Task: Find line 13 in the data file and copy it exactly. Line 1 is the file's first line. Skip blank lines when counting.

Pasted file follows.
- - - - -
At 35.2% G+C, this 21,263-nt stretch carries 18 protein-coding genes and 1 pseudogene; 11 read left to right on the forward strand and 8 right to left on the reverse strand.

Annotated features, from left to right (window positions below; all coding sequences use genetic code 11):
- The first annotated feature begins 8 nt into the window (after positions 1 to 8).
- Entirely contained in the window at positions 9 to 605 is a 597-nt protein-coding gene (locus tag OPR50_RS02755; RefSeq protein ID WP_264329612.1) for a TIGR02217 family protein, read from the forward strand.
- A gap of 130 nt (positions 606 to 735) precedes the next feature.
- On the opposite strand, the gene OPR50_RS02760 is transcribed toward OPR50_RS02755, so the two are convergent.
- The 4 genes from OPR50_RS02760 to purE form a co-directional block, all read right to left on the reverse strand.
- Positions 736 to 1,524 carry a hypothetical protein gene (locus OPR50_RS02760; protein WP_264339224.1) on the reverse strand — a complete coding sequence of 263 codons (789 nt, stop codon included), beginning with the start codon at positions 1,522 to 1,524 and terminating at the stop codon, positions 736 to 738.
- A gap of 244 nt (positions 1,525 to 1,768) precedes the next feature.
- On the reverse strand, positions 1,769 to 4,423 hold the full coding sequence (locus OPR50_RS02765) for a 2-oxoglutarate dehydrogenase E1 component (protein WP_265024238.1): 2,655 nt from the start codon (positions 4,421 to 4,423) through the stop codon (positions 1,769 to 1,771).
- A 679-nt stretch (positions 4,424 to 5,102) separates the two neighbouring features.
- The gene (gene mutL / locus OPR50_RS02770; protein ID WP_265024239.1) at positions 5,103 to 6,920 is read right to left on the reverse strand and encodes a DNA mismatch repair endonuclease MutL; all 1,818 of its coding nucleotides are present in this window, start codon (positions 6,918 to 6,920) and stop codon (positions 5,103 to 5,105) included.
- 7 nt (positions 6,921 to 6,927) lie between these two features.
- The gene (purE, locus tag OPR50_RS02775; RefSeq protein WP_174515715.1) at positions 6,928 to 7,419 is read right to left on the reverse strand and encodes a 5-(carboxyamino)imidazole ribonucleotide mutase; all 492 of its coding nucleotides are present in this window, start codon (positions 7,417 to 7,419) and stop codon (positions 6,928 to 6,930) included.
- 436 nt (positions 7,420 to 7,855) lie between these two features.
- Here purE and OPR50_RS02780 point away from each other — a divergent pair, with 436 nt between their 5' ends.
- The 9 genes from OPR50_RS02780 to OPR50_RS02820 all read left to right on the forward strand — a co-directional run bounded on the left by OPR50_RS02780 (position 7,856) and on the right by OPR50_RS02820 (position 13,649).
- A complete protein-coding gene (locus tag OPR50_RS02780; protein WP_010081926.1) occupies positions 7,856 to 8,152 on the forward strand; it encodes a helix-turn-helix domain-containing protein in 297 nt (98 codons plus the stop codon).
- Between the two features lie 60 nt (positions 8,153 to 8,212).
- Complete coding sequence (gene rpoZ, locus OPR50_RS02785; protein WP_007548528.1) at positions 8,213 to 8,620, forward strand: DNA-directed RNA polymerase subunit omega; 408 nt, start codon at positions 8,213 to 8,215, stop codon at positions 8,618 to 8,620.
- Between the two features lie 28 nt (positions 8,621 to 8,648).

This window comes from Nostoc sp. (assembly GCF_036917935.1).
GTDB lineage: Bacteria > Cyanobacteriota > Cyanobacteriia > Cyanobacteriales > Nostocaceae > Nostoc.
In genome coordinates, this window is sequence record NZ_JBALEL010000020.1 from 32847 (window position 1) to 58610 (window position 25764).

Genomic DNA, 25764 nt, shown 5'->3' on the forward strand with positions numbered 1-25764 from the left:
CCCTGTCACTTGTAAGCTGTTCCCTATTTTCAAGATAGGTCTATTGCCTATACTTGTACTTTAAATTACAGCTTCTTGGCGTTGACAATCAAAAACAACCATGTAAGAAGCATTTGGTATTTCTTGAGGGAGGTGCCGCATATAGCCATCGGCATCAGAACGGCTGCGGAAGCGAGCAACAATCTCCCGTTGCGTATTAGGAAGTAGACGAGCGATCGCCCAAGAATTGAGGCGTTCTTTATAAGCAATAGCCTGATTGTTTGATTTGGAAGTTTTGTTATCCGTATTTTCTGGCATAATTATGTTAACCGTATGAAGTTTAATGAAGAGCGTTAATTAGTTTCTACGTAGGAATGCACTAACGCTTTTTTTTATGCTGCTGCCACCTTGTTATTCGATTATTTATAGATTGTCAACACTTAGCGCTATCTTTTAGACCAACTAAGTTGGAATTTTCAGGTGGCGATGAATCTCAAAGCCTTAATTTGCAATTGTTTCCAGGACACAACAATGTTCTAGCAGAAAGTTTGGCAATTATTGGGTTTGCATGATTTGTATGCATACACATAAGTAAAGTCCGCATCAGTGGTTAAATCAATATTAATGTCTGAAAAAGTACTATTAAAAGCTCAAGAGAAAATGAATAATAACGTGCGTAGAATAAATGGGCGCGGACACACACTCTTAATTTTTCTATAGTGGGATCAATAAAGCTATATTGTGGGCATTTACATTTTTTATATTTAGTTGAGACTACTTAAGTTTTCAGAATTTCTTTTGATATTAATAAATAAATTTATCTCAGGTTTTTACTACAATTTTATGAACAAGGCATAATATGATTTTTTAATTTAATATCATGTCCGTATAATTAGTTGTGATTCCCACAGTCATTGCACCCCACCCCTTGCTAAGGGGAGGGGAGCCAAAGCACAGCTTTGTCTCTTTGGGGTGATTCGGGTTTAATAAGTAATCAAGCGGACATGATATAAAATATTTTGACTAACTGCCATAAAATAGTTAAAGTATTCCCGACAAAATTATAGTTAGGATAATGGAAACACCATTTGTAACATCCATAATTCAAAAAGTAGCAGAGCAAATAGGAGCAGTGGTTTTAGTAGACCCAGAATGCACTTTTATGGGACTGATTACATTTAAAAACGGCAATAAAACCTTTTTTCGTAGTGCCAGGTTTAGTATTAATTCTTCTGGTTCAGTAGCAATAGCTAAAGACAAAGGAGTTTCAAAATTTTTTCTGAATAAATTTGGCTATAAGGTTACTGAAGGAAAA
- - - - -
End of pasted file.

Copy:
- 7 nt (positions 6,921 to 6,927) lie between these two features.